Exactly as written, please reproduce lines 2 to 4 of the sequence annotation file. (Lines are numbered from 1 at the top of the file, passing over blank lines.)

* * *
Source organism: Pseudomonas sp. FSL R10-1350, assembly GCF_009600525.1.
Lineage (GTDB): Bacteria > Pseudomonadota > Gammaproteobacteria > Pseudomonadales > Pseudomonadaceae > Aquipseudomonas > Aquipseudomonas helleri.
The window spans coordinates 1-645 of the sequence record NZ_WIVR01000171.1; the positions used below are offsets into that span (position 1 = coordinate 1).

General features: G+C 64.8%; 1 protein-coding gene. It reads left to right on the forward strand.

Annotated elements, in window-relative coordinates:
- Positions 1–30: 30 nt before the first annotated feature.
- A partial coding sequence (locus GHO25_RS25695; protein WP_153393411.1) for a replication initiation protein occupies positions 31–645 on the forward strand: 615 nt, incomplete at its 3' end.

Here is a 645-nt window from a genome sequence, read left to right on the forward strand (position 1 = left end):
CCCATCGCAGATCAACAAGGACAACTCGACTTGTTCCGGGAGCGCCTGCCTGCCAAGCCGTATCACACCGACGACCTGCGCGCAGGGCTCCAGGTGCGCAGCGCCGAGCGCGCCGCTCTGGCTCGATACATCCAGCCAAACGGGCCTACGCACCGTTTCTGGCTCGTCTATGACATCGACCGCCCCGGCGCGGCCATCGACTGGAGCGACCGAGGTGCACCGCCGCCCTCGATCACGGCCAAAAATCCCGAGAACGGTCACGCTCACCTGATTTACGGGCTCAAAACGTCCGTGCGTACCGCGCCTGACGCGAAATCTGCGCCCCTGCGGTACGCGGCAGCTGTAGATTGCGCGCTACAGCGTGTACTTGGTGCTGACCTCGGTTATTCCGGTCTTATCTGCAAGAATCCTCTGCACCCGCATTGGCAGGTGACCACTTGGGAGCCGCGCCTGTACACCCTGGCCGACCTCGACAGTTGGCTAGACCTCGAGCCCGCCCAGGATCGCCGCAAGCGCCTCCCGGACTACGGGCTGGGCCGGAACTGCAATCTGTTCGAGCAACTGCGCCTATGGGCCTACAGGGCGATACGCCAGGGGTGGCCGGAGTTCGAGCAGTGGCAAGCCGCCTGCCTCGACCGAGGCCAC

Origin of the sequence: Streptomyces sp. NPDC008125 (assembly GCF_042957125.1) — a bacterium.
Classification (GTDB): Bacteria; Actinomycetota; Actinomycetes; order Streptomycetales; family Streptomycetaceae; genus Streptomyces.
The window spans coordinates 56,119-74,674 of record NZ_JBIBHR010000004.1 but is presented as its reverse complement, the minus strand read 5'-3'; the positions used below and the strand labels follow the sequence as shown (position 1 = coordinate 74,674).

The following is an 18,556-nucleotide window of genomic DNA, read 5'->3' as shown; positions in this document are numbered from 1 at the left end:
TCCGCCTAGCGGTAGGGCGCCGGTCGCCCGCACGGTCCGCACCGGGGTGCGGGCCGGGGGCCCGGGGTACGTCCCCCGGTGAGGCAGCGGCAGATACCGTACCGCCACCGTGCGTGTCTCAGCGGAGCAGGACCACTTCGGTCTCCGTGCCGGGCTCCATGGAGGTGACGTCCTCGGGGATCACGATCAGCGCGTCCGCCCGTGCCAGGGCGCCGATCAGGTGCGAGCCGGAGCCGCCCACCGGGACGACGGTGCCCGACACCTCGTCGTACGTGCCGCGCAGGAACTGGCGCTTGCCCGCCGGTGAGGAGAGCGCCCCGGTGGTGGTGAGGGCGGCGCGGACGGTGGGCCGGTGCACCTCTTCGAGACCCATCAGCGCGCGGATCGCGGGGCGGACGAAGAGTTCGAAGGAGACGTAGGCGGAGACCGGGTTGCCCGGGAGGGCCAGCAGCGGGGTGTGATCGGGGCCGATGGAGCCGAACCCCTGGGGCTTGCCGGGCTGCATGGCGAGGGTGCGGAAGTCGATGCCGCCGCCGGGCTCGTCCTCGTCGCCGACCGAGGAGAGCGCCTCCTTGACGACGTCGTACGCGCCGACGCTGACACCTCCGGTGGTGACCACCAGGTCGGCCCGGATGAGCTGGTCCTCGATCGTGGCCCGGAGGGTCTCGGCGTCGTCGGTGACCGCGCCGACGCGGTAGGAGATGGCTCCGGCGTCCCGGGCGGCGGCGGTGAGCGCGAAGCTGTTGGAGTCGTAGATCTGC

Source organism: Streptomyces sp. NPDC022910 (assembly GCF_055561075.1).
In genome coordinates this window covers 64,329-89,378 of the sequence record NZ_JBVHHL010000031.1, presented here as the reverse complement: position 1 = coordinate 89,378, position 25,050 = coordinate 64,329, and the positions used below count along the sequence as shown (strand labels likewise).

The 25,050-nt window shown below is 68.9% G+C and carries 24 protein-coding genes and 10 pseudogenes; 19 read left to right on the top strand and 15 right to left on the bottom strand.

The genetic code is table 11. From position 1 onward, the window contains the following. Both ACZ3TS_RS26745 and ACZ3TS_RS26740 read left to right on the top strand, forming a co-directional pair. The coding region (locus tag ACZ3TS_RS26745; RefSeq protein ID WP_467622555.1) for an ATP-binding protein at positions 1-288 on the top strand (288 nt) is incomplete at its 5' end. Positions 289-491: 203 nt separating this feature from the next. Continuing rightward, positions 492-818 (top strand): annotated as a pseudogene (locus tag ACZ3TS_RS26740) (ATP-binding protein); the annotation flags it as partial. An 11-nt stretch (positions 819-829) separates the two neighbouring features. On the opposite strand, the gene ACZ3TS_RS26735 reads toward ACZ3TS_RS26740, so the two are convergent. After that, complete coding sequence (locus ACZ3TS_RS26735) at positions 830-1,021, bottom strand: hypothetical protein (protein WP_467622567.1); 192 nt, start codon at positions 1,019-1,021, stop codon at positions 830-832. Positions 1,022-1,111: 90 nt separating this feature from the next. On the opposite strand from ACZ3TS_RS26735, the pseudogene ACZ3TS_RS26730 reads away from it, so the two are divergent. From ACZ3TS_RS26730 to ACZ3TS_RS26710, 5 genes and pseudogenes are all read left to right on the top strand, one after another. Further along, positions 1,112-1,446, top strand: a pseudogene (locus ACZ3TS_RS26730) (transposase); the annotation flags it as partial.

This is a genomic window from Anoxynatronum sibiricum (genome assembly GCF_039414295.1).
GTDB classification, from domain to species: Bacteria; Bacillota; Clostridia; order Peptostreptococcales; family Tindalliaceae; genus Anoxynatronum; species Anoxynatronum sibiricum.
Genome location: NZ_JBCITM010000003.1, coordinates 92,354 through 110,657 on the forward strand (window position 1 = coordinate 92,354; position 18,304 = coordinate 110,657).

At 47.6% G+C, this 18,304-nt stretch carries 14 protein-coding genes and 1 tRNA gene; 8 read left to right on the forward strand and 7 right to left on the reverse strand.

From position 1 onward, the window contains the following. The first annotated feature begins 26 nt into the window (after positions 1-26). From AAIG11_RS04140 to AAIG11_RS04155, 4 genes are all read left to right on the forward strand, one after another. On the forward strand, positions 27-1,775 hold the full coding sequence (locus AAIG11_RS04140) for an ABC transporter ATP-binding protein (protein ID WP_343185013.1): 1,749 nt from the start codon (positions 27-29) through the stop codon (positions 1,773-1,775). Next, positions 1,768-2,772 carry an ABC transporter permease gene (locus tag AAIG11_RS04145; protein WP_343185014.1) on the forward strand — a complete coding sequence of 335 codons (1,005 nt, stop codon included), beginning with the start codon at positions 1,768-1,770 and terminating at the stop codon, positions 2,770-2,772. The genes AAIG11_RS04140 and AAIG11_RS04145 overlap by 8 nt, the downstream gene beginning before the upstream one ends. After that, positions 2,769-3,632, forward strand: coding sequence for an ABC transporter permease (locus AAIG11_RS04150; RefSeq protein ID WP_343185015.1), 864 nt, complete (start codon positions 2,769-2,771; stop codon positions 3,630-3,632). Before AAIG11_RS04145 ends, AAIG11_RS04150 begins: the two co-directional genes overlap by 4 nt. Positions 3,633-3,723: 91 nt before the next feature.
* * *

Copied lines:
Lineage (GTDB): Bacteria > Pseudomonadota > Gammaproteobacteria > Pseudomonadales > Pseudomonadaceae > Aquipseudomonas > Aquipseudomonas helleri.
The window spans coordinates 1-645 of the sequence record NZ_WIVR01000171.1; the positions used below are offsets into that span (position 1 = coordinate 1).

General features: G+C 64.8%; 1 protein-coding gene. It reads left to right on the forward strand.